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History and Methods of Palæontological Discovery1

Nature volume 20, pages 515521 | Download Citation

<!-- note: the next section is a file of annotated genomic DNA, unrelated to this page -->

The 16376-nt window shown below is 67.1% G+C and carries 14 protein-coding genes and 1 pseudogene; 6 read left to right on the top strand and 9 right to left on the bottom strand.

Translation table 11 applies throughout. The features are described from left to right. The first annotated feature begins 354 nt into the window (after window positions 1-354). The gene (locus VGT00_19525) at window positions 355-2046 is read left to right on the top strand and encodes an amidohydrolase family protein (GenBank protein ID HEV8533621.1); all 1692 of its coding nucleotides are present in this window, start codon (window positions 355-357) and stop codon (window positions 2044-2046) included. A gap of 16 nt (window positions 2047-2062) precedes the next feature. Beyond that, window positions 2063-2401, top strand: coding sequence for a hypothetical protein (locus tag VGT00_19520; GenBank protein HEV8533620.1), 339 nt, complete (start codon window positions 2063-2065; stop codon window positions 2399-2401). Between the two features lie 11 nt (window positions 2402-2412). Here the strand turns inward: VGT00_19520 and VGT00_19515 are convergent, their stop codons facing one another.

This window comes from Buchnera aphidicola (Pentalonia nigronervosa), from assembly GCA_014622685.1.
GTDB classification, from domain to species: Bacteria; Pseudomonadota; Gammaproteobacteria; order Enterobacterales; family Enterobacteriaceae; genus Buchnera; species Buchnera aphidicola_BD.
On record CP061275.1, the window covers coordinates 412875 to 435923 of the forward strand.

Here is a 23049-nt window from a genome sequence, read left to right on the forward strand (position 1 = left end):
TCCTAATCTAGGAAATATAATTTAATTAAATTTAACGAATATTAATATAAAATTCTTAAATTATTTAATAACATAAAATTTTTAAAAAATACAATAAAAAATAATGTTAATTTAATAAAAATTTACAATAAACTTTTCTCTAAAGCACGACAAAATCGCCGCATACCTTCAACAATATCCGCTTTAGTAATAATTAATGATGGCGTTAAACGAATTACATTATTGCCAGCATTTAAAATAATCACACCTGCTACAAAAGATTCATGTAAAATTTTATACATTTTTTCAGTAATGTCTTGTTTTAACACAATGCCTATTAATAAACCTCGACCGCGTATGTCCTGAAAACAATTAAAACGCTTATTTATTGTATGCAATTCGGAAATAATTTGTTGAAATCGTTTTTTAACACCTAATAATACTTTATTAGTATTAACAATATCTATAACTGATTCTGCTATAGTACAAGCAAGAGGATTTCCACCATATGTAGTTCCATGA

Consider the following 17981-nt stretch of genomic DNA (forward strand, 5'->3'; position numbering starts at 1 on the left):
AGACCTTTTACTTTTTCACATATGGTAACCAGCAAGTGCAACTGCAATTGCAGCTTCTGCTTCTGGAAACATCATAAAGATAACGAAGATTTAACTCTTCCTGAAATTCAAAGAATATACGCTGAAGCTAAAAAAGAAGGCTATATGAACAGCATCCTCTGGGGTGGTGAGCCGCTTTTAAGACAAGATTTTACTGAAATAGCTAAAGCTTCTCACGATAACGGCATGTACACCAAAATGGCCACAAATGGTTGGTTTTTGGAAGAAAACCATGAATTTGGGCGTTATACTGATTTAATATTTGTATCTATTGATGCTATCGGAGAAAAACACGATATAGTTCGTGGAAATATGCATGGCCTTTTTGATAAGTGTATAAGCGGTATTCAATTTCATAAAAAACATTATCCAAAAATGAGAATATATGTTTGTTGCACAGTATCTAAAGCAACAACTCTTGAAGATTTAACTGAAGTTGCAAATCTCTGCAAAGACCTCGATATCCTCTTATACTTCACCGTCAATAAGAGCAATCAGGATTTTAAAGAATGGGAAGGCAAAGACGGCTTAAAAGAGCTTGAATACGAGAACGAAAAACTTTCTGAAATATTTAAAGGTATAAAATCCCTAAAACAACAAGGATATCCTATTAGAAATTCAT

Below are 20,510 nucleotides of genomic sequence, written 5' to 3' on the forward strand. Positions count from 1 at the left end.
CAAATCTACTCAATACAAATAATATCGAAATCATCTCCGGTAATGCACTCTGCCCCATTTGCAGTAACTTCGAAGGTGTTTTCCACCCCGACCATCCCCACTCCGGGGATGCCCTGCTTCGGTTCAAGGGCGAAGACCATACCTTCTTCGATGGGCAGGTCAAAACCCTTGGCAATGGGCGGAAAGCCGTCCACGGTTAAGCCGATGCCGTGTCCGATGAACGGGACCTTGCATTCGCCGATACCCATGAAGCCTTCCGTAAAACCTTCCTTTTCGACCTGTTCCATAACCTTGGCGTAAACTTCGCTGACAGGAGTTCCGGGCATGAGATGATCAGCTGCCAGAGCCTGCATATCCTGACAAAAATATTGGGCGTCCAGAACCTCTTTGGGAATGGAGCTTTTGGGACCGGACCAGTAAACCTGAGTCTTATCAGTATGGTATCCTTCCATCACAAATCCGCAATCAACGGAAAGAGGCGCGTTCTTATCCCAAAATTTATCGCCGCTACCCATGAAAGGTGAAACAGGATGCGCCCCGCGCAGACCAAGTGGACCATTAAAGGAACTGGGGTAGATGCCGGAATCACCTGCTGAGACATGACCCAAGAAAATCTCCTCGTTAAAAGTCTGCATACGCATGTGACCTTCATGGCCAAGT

II. WHILE the Paris Basin was yielding such important results for palseontology, its geological structure was being worked out with great care. The results appeared in a volume by Cuvier and Alex. Brongniart, chiefly the work of the latter, published in 1808.2 This was the first systematic investigation of tertiary strata. Three years later, the work was issued in a more extended form. The separate formations were here carefully-distinguished by their fossils, the true importance of which for this purpose being distinctly recognized. This advance was not accepted without some opposition, and it is an interesting fact that Jameson, who claimed for Werner the theory here put in practice, rejected its application, and wrote as follows: “To Cuvier and Brongniart we are indebted for much valuable information in their description of the country around Paris, but we must protest against the use they have made of fossil organic remains in their geognostical descriptions and investigations.”1

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